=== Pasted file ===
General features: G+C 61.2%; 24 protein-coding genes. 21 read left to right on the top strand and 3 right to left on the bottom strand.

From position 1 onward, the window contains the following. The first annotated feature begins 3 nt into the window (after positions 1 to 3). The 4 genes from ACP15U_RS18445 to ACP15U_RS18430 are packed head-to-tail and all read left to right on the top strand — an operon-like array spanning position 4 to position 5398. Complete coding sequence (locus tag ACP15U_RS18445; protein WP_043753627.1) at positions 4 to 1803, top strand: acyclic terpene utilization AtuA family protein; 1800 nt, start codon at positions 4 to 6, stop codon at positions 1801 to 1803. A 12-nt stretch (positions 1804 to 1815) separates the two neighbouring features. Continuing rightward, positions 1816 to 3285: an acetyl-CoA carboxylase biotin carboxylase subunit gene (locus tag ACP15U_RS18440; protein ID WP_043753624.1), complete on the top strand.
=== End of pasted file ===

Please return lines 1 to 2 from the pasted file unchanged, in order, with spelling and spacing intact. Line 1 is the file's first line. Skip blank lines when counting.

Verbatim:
General features: G+C 61.2%; 24 protein-coding genes. 21 read left to right on the top strand and 3 right to left on the bottom strand.

From position 1 onward, the window contains the following. The first annotated feature begins 3 nt into the window (after positions 1 to 3). The 4 genes from ACP15U_RS18445 to ACP15U_RS18430 are packed head-to-tail and all read left to right on the top strand — an operon-like array spanning position 4 to position 5398. Complete coding sequence (locus tag ACP15U_RS18445; protein WP_043753627.1) at positions 4 to 1803, top strand: acyclic terpene utilization AtuA family protein; 1800 nt, start codon at positions 4 to 6, stop codon at positions 1801 to 1803. A 12-nt stretch (positions 1804 to 1815) separates the two neighbouring features. Continuing rightward, positions 1816 to 3285: an acetyl-CoA carboxylase biotin carboxylase subunit gene (locus tag ACP15U_RS18440; protein ID WP_043753624.1), complete on the top strand.